EVLN: U's get Bolts> (Stop giving away Bolt EVs& deliver them to buyers)
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% GM seems to have many pet projects. The item below talks about 8 university teams that will likely get two Bolt EVs each for their projects. That is 16 less Bolts being delivered into the hands eager buyers who have paid to pre-order and have been waiting for their EV. Other news items have mentioned how Bolt production is down. I'm pointing out: GM redirects some of the few Bolts that are produced for their own purposes. Someone somewhere in GM ought to see they need to increase their Bolt production to get Bolt EVs into the hands of the consumer (reduce buyer wait time& dealership markup) %
Just about every major car company is trying to figure out the best way to build a self-driving car, and GM is tapping a handful of schools to help get the job done. Teams from Virginia Tech, the University of Waterloo, Kettering University, the University of Michigan, Michigan Tech, the University of Toronto, Texas A&M and North Carolina A&T have been selected to apply their know-how to a very specific challenge. Long story short, they each have three years to load up a bog-standard Chevy Bolt EV with all the equipment it needs to self-drive on an urban testing course.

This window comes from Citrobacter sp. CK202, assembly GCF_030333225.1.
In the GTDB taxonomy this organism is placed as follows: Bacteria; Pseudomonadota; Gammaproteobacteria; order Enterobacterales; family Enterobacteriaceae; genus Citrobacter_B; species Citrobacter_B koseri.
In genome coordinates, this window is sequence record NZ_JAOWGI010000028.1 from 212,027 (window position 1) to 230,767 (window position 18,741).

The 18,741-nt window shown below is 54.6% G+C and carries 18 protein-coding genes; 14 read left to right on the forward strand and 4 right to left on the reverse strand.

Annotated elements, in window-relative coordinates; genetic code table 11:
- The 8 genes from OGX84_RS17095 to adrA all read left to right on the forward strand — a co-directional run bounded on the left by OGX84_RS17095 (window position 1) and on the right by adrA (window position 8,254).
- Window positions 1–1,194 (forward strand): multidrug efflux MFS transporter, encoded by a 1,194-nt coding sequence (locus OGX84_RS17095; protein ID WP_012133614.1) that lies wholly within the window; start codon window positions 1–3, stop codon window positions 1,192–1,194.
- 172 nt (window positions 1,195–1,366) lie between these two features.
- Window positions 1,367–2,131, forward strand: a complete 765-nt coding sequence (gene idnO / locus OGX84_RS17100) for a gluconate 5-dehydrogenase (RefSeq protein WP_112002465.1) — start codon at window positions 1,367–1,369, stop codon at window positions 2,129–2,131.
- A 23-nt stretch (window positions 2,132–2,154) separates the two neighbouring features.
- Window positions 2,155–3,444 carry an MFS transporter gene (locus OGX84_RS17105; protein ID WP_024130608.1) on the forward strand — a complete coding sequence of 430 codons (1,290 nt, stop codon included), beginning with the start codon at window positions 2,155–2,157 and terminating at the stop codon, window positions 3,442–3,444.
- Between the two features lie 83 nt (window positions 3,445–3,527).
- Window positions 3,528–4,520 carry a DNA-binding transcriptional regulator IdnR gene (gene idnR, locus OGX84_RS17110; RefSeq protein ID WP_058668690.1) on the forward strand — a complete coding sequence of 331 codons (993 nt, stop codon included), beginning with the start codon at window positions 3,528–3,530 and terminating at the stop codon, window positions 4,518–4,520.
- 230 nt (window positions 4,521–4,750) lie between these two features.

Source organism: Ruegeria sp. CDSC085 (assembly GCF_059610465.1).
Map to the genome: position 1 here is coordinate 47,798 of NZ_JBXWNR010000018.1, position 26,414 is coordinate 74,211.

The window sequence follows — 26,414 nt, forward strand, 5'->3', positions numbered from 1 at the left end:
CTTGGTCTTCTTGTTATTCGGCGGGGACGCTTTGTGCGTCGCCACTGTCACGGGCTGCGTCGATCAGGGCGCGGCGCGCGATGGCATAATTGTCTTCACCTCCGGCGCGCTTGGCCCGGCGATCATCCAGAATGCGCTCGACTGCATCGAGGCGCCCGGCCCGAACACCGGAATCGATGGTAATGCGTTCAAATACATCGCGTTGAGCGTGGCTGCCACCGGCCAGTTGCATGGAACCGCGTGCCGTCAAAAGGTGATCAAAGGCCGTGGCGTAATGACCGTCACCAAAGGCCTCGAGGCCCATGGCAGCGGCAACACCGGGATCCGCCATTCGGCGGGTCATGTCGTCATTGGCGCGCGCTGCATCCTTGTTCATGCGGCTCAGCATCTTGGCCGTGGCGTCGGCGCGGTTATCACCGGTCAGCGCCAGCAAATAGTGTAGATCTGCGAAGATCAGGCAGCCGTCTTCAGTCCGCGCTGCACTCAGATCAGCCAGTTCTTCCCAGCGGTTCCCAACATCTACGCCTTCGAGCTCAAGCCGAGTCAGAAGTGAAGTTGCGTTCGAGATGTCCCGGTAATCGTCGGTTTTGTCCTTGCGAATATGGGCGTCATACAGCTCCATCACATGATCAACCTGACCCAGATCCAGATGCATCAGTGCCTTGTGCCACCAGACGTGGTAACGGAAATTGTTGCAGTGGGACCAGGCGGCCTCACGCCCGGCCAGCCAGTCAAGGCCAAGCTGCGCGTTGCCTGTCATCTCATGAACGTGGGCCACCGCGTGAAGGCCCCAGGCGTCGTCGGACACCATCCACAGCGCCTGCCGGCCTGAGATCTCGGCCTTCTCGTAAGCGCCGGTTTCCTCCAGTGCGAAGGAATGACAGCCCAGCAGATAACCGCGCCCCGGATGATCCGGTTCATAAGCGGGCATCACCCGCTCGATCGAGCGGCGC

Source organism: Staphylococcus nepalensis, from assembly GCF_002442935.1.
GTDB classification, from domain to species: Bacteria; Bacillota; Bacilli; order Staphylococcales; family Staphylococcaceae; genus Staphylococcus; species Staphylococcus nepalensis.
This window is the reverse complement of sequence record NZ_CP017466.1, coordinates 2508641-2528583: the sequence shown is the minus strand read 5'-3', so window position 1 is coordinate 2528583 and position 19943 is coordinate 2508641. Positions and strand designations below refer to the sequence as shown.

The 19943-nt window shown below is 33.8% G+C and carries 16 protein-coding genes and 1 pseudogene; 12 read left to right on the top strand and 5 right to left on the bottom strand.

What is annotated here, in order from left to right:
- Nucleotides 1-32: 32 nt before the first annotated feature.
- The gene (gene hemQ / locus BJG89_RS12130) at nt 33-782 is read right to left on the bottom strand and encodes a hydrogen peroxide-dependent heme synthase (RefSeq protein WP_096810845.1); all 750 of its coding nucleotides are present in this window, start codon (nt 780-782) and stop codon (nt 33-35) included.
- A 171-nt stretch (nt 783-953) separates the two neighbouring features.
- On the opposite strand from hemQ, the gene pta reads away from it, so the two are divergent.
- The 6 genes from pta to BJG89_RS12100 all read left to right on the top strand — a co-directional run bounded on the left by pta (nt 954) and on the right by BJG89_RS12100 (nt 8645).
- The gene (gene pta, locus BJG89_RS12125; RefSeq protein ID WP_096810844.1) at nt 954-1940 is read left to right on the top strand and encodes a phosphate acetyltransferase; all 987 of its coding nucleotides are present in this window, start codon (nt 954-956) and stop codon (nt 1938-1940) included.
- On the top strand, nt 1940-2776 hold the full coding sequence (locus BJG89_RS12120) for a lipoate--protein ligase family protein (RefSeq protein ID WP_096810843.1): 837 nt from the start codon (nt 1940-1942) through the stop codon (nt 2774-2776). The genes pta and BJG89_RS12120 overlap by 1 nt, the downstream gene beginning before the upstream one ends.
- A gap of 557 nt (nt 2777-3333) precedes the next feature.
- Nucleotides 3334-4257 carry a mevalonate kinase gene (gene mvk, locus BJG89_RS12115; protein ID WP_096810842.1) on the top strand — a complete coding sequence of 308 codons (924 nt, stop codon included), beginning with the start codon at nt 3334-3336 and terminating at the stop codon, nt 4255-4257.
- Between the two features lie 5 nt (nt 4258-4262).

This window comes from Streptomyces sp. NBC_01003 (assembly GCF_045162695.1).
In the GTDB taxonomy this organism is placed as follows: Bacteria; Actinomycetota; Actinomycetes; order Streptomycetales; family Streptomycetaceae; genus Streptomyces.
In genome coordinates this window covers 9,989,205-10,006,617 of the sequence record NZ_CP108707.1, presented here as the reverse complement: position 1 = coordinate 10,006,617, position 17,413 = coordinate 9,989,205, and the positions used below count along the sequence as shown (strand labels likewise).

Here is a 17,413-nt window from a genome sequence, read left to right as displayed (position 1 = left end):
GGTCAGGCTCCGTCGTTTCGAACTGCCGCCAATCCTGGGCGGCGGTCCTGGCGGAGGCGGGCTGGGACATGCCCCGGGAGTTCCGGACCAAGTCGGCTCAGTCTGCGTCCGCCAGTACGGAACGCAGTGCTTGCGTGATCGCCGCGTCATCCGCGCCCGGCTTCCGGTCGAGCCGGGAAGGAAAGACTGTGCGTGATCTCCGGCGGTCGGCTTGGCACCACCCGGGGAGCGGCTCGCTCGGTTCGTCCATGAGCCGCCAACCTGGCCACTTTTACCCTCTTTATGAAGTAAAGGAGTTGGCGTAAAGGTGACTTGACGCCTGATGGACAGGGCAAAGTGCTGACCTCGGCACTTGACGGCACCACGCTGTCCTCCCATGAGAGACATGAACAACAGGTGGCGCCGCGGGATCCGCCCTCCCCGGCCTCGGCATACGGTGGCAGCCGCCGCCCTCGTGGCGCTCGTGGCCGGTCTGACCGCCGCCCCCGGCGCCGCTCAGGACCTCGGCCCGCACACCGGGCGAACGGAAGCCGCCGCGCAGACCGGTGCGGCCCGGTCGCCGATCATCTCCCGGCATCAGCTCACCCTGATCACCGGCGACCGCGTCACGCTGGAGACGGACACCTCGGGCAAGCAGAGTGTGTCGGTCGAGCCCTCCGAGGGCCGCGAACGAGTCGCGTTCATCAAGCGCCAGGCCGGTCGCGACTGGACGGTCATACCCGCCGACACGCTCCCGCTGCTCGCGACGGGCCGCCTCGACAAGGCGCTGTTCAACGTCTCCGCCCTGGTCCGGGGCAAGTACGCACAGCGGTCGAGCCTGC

GM and SAE first announced the project in late 2016, saying that selected school teams would focus on "real-world applications of sensing technologies, computing platforms, software design implementation and advanced computation methods." In other words, GM is counting on these young ones to nail all the really hard stuff. The first major milestone comes in the Spring of 2018 — by then, the schools involved should be able to get their Bolts down a straight road without any obstacles.
Tapping into this kind of institutional power is a smart move on GM's part — savvy young researchers and engineers could dream up solutions that stodgy corporate brain trusts might miss. Including Kettering, Michigan Tech and the University of Michigan was a no-brainer — thanks to their proximity, these schools have enjoyed long-standing relationships with the auto industry. Every other university on the list, though, has tested their own self-driving technologies as well. A related blog post from the University of Toronto sheds a little light on how big these efforts will be: UT's team will lean on something like 100 students, with roles ranging from sensor calibration to algorithm design.